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Canon XH Series HDV Camcorders
Canon XH G1S / G1 (with SDI), Canon XH A1S / A1 (without SDI).


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Old November 28th, 2008, 10:14 AM   #1
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hdv or dv

If I am a beginner and need to shoot video for people who only have a regular dvd player do I shot in dv or hdv. I use pinnacle studio 12 and plain old dv edits much quicker than hdv on my pc. BUT, what is the best way to get the best quality for older dvd plays (non HD type).
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Old November 28th, 2008, 10:54 AM   #2
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hi Frank
As you've said in-camera down conversion is the easiest and fastest method, and one I've used on my Z1 for many clips and DVD's.. Your quality will be just fine...

But if you search this site you'll see that common wisdom will attest to the fact that for optimum qualtiy, you're better off editing HDV files... Now I use Premiere Pro 2.0 on a Sony laptop and have no issues editing it native and saving out an uncompressed HD.avi file..

Then you'll need to down convert to SD using anyone of the various methods.. for your MPEG render....again run a search as there is a long ongoing thread on this.

There are 3 methods I've found satisfactory in terms of quality and render times.
1) Adobe After Effects. Import HD clip, create an SD project and drag the clip to size, and render out..
2) Virtualdub resize and render to SD.avi.
3) Use Avisynth and this method : Downscaling HD footage using Avisynth | Fohdeesha Media

Generally I prefer After Effects.. as I can grade pictures, add titles and get the whole project together and do just one render... ok depending on your pc it will be pretty long...hence my first point if you're in a hurry use the camera..

this my 2 Euros worth...
Cheers
Gareth
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Old November 28th, 2008, 08:51 PM   #3
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hi Frank, if you're making a SD dvd and want to avoid editing HDV, you'd have two basic choices, either record in SD and capture it that way, or record in HDV and downconvert it to SD in the A1. Either will work fine.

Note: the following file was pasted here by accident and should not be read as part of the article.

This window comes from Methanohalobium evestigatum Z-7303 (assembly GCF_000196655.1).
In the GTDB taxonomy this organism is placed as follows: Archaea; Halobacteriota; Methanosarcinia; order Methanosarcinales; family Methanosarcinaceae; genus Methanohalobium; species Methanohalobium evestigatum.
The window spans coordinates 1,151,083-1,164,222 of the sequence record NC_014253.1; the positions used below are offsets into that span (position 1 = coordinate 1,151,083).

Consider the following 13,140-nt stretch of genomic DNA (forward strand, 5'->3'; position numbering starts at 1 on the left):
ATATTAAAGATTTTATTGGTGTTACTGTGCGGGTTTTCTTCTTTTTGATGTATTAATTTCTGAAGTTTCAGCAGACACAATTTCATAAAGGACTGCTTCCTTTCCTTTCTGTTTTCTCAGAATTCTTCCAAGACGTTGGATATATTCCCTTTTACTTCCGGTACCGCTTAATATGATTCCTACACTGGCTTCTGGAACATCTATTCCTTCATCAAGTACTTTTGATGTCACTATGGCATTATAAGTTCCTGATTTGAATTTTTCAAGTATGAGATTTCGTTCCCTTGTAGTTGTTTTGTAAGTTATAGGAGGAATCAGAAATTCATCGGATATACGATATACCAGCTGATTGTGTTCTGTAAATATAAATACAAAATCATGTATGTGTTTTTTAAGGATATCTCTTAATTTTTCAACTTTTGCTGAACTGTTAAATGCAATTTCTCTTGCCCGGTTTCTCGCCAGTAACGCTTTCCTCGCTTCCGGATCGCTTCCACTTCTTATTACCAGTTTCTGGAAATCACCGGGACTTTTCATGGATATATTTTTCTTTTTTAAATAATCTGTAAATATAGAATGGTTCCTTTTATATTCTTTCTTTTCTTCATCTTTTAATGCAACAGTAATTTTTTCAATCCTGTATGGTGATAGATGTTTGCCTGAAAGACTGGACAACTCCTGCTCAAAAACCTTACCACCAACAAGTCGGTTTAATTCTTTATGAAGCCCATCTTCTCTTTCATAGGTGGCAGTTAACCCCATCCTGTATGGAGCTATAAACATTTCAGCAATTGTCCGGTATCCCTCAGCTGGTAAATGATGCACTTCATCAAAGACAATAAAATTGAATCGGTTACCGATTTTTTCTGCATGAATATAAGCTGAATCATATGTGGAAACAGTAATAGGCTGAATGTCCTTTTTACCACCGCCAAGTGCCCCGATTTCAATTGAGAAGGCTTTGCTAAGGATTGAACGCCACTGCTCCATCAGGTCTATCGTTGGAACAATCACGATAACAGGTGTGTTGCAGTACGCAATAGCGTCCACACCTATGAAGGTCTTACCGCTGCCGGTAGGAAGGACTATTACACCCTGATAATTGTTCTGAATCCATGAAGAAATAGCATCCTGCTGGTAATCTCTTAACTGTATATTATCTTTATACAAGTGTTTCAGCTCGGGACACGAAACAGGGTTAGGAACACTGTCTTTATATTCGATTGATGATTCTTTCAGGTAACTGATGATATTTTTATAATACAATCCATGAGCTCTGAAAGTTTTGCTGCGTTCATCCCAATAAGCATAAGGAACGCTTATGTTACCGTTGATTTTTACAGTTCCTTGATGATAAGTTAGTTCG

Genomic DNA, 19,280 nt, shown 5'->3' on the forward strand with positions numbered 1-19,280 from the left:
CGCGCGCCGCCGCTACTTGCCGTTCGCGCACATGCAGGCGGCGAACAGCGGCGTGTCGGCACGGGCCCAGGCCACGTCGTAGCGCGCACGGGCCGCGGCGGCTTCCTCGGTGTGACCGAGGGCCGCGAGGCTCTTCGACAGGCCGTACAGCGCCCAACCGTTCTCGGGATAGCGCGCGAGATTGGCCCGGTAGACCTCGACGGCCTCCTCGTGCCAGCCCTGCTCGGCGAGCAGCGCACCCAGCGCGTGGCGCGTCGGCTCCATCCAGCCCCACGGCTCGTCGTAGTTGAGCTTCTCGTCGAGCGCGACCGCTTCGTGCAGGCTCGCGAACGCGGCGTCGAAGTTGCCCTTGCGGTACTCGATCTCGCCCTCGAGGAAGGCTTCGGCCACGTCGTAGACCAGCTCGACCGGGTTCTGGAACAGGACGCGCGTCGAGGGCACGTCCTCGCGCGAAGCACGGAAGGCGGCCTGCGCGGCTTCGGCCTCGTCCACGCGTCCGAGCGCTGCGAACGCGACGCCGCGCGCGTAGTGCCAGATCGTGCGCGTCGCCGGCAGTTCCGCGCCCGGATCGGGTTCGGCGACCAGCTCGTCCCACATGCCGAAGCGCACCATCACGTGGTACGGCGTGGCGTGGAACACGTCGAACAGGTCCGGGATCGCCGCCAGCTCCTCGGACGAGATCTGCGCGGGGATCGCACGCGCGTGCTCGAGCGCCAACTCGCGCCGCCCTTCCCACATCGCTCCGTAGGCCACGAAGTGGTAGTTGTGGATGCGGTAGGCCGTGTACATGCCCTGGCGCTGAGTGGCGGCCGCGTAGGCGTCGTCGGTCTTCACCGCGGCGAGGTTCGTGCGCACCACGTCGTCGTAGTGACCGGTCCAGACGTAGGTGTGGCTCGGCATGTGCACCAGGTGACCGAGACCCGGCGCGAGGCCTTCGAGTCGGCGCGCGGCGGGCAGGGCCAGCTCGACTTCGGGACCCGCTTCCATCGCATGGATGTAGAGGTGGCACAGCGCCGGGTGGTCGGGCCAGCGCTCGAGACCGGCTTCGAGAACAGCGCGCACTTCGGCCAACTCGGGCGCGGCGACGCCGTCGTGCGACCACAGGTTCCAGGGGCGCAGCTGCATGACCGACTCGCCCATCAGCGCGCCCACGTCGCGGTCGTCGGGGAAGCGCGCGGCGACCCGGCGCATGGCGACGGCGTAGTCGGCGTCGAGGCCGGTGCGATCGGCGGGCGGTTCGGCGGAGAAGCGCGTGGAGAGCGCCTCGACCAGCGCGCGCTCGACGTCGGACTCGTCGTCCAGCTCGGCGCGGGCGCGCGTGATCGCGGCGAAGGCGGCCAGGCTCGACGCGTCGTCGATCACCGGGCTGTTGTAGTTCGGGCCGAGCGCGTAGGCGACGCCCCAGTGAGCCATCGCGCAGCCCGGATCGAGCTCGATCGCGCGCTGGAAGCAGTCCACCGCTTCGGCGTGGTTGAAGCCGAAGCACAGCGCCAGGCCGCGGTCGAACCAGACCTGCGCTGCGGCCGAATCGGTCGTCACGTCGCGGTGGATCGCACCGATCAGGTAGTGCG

If you think for some reason that somone later would value having a HD tape source, then you can film it in HDV and downconvert and you'll have the HD tape for later. If you're not worried about later, shooting it in SD would come out well, and if you're starting out, is an easier way to go rather than dealing with the downconversion (or editing HDV).
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Old November 28th, 2008, 11:36 PM   #4
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How do you downconvert from HD to SD in the A1 for editing?
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Old November 29th, 2008, 05:58 AM   #5
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What you do may depend on whether or not your customer wants a wide screen image.

If you shoot HDV, from the menu you can set the A1 to export SD via firewire to your NLE. You can export it as 16x9 Wide screen SD or letterboxed 4x3. Make the menu setting while NOT connected to the PC.
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Old November 29th, 2008, 03:33 PM   #6
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Quote:
Originally Posted by Mitch Hunt View Post
How do you downconvert from HD to SD in the A1 for editing?
page 99 of the manual: